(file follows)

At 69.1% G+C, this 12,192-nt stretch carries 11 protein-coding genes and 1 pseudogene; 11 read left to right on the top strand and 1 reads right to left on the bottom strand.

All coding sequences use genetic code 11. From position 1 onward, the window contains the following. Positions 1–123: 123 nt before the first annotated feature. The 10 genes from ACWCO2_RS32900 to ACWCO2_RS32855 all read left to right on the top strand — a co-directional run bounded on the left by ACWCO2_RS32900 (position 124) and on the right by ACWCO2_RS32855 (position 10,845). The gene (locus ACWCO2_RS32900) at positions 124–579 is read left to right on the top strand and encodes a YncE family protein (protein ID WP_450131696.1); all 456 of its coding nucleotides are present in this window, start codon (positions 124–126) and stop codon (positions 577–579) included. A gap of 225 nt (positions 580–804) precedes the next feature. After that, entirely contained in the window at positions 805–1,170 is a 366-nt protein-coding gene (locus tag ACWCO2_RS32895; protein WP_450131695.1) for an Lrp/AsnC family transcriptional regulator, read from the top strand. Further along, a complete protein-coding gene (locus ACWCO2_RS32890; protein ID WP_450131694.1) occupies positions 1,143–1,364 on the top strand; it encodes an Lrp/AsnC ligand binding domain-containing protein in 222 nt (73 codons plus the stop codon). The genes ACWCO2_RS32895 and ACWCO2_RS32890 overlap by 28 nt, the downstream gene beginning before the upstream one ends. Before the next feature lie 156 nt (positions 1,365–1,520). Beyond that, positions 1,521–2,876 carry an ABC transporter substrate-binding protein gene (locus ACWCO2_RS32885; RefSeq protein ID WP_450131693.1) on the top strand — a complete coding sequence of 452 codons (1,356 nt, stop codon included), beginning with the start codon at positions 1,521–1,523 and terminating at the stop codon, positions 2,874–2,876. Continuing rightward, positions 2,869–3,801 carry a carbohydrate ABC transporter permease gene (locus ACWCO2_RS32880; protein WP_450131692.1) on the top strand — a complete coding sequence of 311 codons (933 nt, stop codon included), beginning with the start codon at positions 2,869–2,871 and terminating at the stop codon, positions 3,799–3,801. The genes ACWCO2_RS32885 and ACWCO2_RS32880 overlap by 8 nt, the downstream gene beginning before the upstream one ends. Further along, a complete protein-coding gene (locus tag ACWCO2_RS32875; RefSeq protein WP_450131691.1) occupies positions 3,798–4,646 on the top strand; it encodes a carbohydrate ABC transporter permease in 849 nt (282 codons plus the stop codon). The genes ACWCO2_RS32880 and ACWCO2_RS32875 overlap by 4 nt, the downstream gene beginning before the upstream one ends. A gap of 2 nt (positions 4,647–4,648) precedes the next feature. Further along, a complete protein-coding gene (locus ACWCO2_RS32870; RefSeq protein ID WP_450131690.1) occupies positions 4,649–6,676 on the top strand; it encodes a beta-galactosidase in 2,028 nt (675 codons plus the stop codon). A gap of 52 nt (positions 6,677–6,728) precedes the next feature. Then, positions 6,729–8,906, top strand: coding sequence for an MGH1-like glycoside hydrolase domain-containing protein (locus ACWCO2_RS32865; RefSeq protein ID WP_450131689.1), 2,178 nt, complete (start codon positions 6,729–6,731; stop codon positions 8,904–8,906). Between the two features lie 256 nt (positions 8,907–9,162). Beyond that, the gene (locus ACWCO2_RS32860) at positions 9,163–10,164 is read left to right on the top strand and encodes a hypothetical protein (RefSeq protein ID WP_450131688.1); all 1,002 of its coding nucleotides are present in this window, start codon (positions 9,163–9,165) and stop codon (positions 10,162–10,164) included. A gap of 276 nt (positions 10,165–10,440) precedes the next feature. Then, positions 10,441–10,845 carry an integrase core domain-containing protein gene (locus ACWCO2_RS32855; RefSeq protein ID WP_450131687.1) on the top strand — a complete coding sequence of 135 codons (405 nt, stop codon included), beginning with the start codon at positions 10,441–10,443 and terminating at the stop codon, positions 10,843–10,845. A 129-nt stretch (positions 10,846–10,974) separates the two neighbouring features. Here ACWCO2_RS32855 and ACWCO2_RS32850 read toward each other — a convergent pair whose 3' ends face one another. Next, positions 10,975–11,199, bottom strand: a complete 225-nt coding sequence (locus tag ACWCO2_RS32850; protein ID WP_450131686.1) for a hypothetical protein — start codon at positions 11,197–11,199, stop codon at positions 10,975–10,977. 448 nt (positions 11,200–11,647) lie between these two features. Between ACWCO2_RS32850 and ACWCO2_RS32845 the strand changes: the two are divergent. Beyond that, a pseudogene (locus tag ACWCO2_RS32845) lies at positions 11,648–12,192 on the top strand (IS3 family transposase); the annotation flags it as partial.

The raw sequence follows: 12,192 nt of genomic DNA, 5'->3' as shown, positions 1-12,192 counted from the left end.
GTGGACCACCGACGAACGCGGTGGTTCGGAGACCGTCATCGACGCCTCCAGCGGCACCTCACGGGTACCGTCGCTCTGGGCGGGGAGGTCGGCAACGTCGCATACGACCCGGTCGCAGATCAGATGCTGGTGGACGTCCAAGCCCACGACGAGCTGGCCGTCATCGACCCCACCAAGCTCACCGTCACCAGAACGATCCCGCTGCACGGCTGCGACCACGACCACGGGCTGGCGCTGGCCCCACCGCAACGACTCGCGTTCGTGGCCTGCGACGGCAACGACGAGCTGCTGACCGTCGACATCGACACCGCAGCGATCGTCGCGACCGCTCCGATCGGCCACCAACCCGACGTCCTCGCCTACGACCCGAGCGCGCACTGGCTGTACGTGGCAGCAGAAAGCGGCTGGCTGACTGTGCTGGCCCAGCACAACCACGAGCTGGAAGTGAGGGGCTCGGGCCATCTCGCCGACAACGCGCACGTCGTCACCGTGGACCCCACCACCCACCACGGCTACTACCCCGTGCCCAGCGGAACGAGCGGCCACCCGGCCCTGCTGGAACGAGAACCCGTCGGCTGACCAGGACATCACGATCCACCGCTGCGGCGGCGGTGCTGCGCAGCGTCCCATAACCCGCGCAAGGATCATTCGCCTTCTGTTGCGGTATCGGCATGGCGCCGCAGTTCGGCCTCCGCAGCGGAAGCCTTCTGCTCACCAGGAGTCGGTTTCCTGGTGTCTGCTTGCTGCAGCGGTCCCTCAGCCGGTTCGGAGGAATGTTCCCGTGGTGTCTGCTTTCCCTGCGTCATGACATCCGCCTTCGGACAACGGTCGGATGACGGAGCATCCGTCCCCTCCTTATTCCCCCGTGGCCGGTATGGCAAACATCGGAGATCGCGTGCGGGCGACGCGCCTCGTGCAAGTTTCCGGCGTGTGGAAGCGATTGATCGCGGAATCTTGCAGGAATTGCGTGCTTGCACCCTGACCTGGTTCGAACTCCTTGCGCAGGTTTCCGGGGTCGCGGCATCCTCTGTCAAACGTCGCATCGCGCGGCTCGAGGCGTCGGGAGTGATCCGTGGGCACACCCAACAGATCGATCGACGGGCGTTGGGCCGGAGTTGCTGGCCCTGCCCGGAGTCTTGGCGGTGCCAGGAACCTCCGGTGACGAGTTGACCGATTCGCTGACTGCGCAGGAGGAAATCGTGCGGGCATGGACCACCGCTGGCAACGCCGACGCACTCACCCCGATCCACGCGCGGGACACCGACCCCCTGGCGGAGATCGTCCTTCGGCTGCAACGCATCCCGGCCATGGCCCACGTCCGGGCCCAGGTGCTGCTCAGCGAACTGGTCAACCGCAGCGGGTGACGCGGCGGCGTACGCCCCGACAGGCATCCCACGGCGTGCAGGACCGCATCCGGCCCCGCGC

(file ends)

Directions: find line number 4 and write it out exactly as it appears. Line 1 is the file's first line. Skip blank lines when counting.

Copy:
GTGGACCACCGACGAACGCGGTGGTTCGGAGACCGTCATCGACGCCTCCAGCGGCACCTCACGGGTACCGTCGCTCTGGGCGGGGAGGTCGGCAACGTCGCATACGACCCGGTCGCAGATCAGATGCTGGTGGACGTCCAAGCCCACGACGAGCTGGCCGTCATCGACCCCACCAAGCTCACCGTCACCAGAACGATCCCGCTGCACGGCTGCGACCACGACCACGGGCTGGCGCTGGCCCCACCGCAACGACTCGCGTTCGTGGCCTGCGACGGCAACGACGAGCTGCTGACCGTCGACATCGACACCGCAGCGATCGTCGCGACCGCTCCGATCGGCCACCAACCCGACGTCCTCGCCTACGACCCGAGCGCGCACTGGCTGTACGTGGCAGCAGAAAGCGGCTGGCTGACTGTGCTGGCCCAGCACAACCACGAGCTGGAAGTGAGGGGCTCGGGCCATCTCGCCGACAACGCGCACGTCGTCACCGTGGACCCCACCACCCACCACGGCTACTACCCCGTGCCCAGCGGAACGAGCGGCCACCCGGCCCTGCTGGAACGAGAACCCGTCGGCTGACCAGGACATCACGATCCACCGCTGCGGCGGCGGTGCTGCGCAGCGTCCCATAACCCGCGCAAGGATCATTCGCCTTCTGTTGCGGTATCGGCATGGCGCCGCAGTTCGGCCTCCGCAGCGGAAGCCTTCTGCTCACCAGGAGTCGGTTTCCTGGTGTCTGCTTGCTGCAGCGGTCCCTCAGCCGGTTCGGAGGAATGTTCCCGTGGTGTCTGCTTTCCCTGCGTCATGACATCCGCCTTCGGACAACGGTCGGATGACGGAGCATCCGTCCCCTCCTTATTCCCCCGTGGCCGGTATGGCAAACATCGGAGATCGCGTGCGGGCGACGCGCCTCGTGCAAGTTTCCGGCGTGTGGAAGCGATTGATCGCGGAATCTTGCAGGAATTGCGTGCTTGCACCCTGACCTGGTTCGAACTCCTTGCGCAGGTTTCCGGGGTCGCGGCATCCTCTGTCAAACGTCGCATCGCGCGGCTCGAGGCGTCGGGAGTGATCCGTGGGCACACCCAACAGATCGATCGACGGGCGTTGGGCCGGAGTTGCTGGCCCTGCCCGGAGTCTTGGCGGTGCCAGGAACCTCCGGTGACGAGTTGACCGATTCGCTGACTGCGCAGGAGGAAATCGTGCGGGCATGGACCACCGCTGGCAACGCCGACGCACTCACCCCGATCCACGCGCGGGACACCGACCCCCTGGCGGAGATCGTCCTTCGGCTGCAACGCATCCCGGCCATGGCCCACGTCCGGGCCCAGGTGCTGCTCAGCGAACTGGTCAACCGCAGCGGGTGACGCGGCGGCGTACGCCCCGACAGGCATCCCACGGCGTGCAGGACCGCATCCGGCCCCGCGC